On a chilly Saturday afternoon, like-minded Muscovites converged to share their enthusiasm for the Star Wars franchise, George Lucas' incredibly successful marriage of pulpy swashbuckling, new age mysticism, and state-of-the-art special effects. For one day, a Soviet-era movie theater played host to jedis, aliens, and even people who like "The Phantom Menace."
"Star Fans' Party" is not an official Star Wars convention, replete with celebrities and licensing opportunities, but rather a more intimate gathering of hardcore fans. The festival's organizers, Yekaterina Pogodina, Alyona Panokina, and Sasha Strizhevskaya, bonded over the films while studying at the Moscow Medical Academy.
"The larger conventions included many other fandoms," says Strizhevskaya. "We wanted to make one only for Star Wars." While much of fan culture, including that of Star Wars, takes place online, Pogodina insists that "nothing can replace meeting in person, and this is the main reason for the convention." Despite the gathering's rough, do-it-yourself atmosphere, almost 400 people showed for the event, making for mild profits that were in turn donated to charity.
One of the event's main attractions was the opportunity for fans to construct, show off, and pose for photos in elaborate costumes, an activity known as "cosplay," or costume play. The costumes ranged from the elaborate to the skimpy to the elaborately skimpy. For example, two women attached tentacle-like appendages to their heads and covered their bodies in purple and turquoise make-up in order to portray Jabba the Hutt's comely dancers with utmost verisimilitude.
Cosplay has become so popular among fans that Lucasfilms intervened to ensure that any appropriation of their copyrighted material remains not-for-profit. Accordingly, fan organizations such as the 501st Legion and the Mandalorian Mercs, both of whom were represented at the event, go about costuming with an explicitly charitable purpose.
"When you wear costumes, you play a role and you feel that you are inside of the story," says Diana Tamarova, a cosplay veteran whose experience is not limited to Star Wars. Consequently, the choice of a costume — and an accompanying identity — is a loaded and delicate one. Kirill Tikhomirov, a public relations officer with the 501st Legion, whose members dress up as the imperial forces, chose the dark side because they had "nice ships, nice suits, and nice English accents."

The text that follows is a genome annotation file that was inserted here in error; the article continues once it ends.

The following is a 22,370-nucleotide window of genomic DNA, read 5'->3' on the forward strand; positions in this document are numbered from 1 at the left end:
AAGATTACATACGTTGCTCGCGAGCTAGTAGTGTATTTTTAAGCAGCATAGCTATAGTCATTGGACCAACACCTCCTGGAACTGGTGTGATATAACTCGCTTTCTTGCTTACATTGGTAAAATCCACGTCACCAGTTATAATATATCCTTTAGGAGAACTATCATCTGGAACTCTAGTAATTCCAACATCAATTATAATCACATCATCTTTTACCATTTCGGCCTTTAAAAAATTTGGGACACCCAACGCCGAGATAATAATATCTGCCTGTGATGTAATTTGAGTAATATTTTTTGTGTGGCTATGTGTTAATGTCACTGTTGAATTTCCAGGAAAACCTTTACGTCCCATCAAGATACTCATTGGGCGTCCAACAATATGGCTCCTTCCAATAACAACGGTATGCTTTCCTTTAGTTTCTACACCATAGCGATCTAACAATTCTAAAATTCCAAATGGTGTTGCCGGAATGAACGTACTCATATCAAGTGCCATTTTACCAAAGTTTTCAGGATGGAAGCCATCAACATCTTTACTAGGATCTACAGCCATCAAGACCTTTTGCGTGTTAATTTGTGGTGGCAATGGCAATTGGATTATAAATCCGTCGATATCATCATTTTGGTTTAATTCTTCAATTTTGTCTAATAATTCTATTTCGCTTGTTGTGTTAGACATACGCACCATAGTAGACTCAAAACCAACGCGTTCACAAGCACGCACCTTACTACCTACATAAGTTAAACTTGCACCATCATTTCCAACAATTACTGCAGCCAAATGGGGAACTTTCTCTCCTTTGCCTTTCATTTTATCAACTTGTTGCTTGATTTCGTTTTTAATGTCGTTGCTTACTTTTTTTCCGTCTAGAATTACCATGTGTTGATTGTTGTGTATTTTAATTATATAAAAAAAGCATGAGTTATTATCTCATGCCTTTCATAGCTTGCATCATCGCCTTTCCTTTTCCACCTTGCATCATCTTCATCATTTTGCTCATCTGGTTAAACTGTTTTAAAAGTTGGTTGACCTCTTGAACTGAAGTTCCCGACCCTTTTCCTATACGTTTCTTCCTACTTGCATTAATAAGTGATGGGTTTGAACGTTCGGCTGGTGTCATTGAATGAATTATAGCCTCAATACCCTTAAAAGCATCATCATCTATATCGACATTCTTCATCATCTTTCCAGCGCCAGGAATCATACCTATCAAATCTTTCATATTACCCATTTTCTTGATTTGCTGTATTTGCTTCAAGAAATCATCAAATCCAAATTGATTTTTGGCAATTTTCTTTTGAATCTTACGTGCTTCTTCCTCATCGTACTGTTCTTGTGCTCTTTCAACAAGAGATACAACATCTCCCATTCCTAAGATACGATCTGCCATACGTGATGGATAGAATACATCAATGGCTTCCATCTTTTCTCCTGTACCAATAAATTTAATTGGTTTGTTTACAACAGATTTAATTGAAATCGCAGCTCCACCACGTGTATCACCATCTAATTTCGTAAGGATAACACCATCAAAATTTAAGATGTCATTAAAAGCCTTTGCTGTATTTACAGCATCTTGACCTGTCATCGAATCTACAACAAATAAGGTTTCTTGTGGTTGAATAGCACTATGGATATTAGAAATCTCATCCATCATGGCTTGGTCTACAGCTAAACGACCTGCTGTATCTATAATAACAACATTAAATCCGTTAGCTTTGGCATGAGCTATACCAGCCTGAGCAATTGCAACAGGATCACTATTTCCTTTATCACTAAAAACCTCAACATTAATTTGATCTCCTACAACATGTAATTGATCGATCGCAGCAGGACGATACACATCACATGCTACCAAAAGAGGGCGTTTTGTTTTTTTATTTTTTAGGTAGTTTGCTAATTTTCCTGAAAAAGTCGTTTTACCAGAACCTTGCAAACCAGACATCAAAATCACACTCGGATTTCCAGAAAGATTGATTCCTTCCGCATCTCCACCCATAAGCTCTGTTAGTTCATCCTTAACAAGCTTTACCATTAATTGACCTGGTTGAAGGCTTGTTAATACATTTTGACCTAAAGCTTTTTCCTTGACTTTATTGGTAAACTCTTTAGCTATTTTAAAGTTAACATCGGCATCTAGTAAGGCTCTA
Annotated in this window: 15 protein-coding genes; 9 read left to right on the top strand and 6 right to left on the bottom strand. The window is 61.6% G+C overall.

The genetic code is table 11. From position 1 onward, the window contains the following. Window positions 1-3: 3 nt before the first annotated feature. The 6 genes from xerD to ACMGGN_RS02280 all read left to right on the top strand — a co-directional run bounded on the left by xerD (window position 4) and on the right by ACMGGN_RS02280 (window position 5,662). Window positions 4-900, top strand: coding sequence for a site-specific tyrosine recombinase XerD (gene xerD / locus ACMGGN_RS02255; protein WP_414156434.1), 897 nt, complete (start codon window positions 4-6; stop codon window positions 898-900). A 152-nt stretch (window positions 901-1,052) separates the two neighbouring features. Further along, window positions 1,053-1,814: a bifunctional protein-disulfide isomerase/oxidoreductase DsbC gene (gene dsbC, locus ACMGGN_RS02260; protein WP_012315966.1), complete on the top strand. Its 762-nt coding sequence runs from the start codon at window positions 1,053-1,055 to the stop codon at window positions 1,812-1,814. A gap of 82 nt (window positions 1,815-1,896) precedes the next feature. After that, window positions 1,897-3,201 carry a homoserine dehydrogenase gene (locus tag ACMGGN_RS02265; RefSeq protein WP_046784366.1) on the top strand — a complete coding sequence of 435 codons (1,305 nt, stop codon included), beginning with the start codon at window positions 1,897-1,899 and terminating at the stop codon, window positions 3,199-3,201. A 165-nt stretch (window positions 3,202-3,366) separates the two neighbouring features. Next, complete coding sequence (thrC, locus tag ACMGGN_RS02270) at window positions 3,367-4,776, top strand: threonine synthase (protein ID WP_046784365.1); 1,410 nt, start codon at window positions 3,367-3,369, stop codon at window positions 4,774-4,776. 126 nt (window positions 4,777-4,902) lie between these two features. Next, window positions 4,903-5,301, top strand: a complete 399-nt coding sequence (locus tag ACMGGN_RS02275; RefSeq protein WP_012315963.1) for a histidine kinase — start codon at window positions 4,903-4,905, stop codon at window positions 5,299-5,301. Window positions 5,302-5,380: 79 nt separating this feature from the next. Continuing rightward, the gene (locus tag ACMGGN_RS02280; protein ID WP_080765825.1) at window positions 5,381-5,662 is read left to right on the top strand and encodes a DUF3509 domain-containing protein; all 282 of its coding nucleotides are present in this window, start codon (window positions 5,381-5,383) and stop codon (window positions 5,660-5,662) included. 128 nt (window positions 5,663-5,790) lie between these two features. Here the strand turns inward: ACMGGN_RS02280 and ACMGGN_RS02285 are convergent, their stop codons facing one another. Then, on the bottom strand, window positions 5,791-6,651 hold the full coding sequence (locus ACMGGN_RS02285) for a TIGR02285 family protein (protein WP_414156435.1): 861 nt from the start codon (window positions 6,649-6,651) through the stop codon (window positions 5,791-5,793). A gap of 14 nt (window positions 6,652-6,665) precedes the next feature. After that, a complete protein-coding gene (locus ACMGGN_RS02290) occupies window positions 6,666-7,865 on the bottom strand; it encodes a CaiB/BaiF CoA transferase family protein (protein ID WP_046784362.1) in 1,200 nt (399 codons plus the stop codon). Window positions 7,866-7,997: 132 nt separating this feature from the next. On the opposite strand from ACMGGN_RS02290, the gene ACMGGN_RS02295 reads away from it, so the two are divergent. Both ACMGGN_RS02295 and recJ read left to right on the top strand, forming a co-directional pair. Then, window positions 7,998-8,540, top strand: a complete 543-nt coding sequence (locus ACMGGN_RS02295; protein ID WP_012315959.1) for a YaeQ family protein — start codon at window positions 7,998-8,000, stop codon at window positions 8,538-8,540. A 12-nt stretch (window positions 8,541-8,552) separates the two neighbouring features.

A mother and her two costumed children were among the crowd of fans.
The fans' creative tributes to the saga extended beyond costumes into recreations and performances. Lightsaber fighting, a popular activity, mixes delicate choreography with violent pantomime. Fights can range from the abstract, such as a fight in the dark with illuminated swords that opened the gathering, to decidedly grittier spectacles.
One such fight pitted two young men against each other, overseen by a third, hooded boy who mostly contributed to the atmosphere through his ominous posture. The fighters went at it to the tune of a thundering orchestral soundtrack. The leather-clad fighter lost his weapon, but got it back. Many spins and twirls were executed midair. As a final twist, the deciding move did not involve lightsabers, but rather a snapping of the neck with bare hands. The victor lorded over his limp adversary for our collective benefit. The defeated boy lay motionless for awhile and then hopped up abruptly and scampered off stage-left.
Not all of the performances were so combative. Yevdotia Stepanenko combined ballet and cosplay, performing a semi-classical dance in Leia's ever-popular metal bikini. In addition to performing with the costumed troupe X-Libris, who dance to metal and industrial bands like Rammstein, Stepanenko also dances professionally at various theaters in Moscow and Pushkin. "I love 'Star Wars,'" said Stepanenko, "I think it is a masterpiece, and I became attracted to making costumes as an interesting and creative process." No one I asked could say whether classical ballet plays a role in Star Wars conventions outside Russia.
According to Strizhevskaya, Star Wars fans have a unique way of thinking. "They usually have higher education," she says, "they are clever." Yet not everyone agrees that Star Wars fans are so different from others. "I cannot say that 'Star Wars' fans are unique," insists Oleg Malarev, a member of the Mandalorian Mercs, "we have a great community of 'Star Trek' fans all over the world; 'My Little Pony' has their own club as well." Even amongst their own, the true nature of Star Wars fans remains enigmatic and elusive.